Well, this is not a criminal proceeding (not yet anyway) so to treat it like one is a bit excessive. Draw similarities as you wish, but in the end it has to be treated in the sporting sense, in the same way a football player dives in the penalty area, scores a goal with his hand, stamps on another player, or even a tennis player that swears at the officials… And F1 has many recent cases to use as a guide for this kind of thing, like Spy-gate and Lie-gate – none of these unmasked thanks to the goodness of any individual’s heart, but instead due to the interest these individuals had in the scandals.

The point missed here is this: without the imunity offer/deal NOTHING would have been done about Singapore 2008. We would be none the wiser about what happened, and the evidence leaked so far makes it crystal clear something DID happen. It’s simply a matter of pinning the tail on the right donkey now. Is that an acceptable option?

The case is and will always be about what was said in the pre-race meeting, and unless someone had the Renault office bugged, only the 3 people involved could come forward and blow the whistle.

So the lesser of two evils: take a deal with one (or two) of them and finally get an insight into what happened, so you can then have a basis to dig further, get some clues into how the jigsaw of radio conversations and funny/dumb fuel strategies fit in, have a chance of getting to the bottom of seems to have been a big fix and punish someone for it.

Or… when approached about the incident, you offer nothing except the further threat of a lifetime ban from the sport, severe sanctions, scare off any potential whistle blowers, now and in future, end up with a very clear idea that something disgusting did happen in that race (you were approached after all), but with no evidence to do anything about it. And watch as the people responsible laugh, joke and spray the champagne for years to come as if that was all good and proper. They might even do it again, who knows.

Make no mistake, Piquet Jr. may get imunity from action coming directly from the FIA, but his dream has been chattered, and his racing career has been damaged, he will pay for this one way or another down the line when a job he wants is not even given a thought by prospective employers. And yet he could have just chosen to keep quiet, carry on as if nothing had happened…


Excellent post. I agree wholeheartedly with the CID gentleman.

If Mr Piquet had any strength of character he would have told Pat and Flav how high to jump if they had approached him with such a ludicrous suggestion.

Renault should not get off scot free. They have a responsibility to ensure that their team is playing with a straight bat. Its no good to simply blame the troops no matter how culpable they are.

Did any one else have trouble accessing the blog yesterday – the biggest news in years and no blog to read. Tragic…..


If one had a peurile sense of humour, one might ask James if the site crashed, and if so, was it on purpose.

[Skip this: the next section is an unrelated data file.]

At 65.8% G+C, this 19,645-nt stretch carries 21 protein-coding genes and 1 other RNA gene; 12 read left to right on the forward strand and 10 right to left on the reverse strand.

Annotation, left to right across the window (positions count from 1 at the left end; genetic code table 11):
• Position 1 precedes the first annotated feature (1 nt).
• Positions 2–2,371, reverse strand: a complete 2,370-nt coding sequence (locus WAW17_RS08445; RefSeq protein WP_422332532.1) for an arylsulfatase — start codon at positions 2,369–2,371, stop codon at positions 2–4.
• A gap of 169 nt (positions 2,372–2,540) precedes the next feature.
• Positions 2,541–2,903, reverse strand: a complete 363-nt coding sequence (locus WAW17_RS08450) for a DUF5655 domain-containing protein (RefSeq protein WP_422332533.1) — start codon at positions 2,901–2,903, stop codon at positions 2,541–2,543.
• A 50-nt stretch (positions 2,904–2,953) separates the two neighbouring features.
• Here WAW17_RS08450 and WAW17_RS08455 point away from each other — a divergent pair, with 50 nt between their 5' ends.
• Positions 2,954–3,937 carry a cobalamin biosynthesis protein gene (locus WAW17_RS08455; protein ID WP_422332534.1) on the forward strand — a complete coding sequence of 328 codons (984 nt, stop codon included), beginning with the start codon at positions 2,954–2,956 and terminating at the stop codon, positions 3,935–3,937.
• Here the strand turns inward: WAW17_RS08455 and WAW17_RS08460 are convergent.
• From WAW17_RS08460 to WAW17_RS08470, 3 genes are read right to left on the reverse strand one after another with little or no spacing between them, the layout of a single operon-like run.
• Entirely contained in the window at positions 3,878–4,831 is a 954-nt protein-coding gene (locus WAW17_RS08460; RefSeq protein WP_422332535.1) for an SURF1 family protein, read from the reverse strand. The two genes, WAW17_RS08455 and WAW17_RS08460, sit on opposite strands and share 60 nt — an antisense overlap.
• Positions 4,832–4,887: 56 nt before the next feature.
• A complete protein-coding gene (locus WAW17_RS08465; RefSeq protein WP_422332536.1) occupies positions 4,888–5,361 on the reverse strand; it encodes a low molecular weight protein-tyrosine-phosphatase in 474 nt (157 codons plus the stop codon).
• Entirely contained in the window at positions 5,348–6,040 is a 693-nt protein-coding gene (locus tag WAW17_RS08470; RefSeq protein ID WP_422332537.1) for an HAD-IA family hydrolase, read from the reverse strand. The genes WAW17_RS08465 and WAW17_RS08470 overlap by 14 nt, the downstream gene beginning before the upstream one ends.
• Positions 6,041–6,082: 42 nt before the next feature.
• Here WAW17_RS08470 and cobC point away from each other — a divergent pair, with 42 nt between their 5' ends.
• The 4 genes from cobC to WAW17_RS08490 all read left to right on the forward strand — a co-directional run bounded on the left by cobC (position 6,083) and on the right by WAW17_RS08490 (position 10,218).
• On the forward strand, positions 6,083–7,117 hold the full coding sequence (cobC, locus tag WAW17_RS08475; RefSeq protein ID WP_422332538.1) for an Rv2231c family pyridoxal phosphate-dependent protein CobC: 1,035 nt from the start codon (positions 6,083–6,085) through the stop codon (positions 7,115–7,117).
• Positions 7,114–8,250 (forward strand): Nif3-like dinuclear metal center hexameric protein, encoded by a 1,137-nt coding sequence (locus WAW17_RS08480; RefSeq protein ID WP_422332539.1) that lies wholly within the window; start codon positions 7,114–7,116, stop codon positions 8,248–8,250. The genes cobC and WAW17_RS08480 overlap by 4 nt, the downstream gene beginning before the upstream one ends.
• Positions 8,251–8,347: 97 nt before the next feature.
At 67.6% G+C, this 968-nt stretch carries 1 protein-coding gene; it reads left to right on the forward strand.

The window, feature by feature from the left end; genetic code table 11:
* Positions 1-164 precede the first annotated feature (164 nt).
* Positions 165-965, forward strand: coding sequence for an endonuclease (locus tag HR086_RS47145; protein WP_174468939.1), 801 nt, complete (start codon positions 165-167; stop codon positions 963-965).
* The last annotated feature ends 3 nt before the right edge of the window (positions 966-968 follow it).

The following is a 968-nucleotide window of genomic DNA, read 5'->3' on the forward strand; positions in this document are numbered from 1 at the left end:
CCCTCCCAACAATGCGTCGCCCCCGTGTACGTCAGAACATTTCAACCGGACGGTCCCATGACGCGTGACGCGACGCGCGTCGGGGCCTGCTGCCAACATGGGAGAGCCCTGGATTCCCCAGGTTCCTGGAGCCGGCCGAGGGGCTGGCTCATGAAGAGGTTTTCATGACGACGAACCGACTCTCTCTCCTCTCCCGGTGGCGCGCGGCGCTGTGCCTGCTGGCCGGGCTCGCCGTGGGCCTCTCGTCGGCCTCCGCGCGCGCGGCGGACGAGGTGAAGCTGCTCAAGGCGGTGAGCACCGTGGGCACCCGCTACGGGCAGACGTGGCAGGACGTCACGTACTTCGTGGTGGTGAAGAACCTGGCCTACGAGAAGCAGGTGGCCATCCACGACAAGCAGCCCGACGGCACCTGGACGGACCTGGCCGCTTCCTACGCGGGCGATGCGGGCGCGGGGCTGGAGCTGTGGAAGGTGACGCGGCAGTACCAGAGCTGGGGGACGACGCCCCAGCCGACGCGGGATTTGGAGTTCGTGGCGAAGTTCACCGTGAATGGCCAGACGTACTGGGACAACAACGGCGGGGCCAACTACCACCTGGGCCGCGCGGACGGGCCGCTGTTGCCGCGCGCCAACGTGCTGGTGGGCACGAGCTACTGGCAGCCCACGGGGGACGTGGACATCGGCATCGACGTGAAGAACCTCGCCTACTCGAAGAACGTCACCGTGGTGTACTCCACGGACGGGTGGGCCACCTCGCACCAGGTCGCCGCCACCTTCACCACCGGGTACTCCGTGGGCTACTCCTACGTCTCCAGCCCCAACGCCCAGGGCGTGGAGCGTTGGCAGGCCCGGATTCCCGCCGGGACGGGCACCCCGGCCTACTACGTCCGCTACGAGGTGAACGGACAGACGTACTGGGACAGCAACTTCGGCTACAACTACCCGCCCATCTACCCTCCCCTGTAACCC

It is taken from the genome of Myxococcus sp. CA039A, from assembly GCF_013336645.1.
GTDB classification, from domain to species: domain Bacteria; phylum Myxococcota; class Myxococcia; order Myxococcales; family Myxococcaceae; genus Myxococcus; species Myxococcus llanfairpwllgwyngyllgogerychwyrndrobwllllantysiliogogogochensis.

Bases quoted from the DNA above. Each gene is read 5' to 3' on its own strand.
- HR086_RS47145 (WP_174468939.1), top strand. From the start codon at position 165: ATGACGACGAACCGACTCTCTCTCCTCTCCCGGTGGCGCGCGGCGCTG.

Thanks goodness I’m above that sort of thing.




Flav has also contributed to F1 in his own way. But sometimes he’s a just JOKER.


As for Alonso, deep in my heart I hope he’s innocent. If found guilty it will truly be a humongous loss for F1. What a GREAT DRIVER Alonso is and will always be.


But losing Pat Symonds will be a huge blow as he has contributed 30 years of his life to F1. This I feel SAD.


Nelson might kill someone for real the next time if he’s granted immunity hence keeping his superlicense. First of all he’s a thoroughbred idiot for agreeing to crash, whose idea does not matter anymore. An utterly selfish boy at all cost to keep his F1 drive and now causing stress to innocent employees whom might lose their jobs. Yes, Flav and Symonds are as guilty, but if Nelson is man enough he shoulda gave them the “**** YOU! You crash it yourselves”. Any team who hires him will, for sure, be a ‘paid drive’ by daddy. I don’t feel one bit sorry for Nelson, his daddy will have more than enough to feed him for the rest of his life. GOOD BYE NP!!!


Outstanding post, James. Harveyeight’s insight was excellent – and Rudy’s separate response was interesting, too. I always admire experts/commentators in any field who seek the views of those with knowledge in a different specialism when they need it.


I think its a bit much to say that Ferrari screwed Massa’s stop because of Piquets crash. The FIA would be very hard pushed to alter the outcome of the championship. With the latest news (resignations of Flav and Pat) surely a lifetime ban for both and penalising Renault financially for 2008 winnings would be a suitable sentence. I guess if Fernando’s involvemnt, if any, will become apparent after Monday but Piquet Jr was complicit no matter whos idea it was.

Jojo poses a very interesting question.


James this is for you,

I can see your point about Piquet which i absolutely understand. Then the same must have happened to Alonso in 2007 for blackmailing Ron dennis to get status in the team.

All the while (during winter testing, during the first few grand prix’s in 2007), he knew there was a mole and he used information from that mole but they gave him amnesty just because he came out with it.

If you think Piquet should not be given any amnesty! Don’t you think Alonso deserved a bigger bigger punishment. He knew something for 3 months and He used it to his and his team’s advantage. Piquet’s crash is atleast one event and finished in a day!

Whats your honest opinion?

And now more on Alonso in this case. To begin with i assume Alonso did not know anything to start with in this case(I might be totally worng though). I really doubt if he did not even get a small doubt on all this, given the facts that starting 15th in the grid in a street circuit (where you can hardly overtake) is given 15 laps of fuel, asked to pit 3 more laps before his in lap, his team mate crashes and brings on safety car, and he wins. Won’t he go and atleast ask pat symonds in the post race briefing why he was called in 3 laps earlier?